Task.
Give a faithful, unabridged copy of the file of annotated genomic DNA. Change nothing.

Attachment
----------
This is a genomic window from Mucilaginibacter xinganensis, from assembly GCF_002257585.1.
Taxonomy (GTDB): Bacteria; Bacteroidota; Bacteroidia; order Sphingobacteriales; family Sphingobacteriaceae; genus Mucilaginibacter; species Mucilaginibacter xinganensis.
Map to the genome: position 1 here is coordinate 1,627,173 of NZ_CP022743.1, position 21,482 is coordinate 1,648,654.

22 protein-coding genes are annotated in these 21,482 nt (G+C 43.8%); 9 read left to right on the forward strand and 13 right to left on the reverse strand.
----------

This is a genomic window from Mucilaginibacter xinganensis, from assembly GCF_002257585.1.
Taxonomy (GTDB): Bacteria; Bacteroidota; Bacteroidia; order Sphingobacteriales; family Sphingobacteriaceae; genus Mucilaginibacter; species Mucilaginibacter xinganensis.
Map to the genome: position 1 here is coordinate 1,627,173 of NZ_CP022743.1, position 21,482 is coordinate 1,648,654.

22 protein-coding genes are annotated in these 21,482 nt (G+C 43.8%); 9 read left to right on the forward strand and 13 right to left on the reverse strand.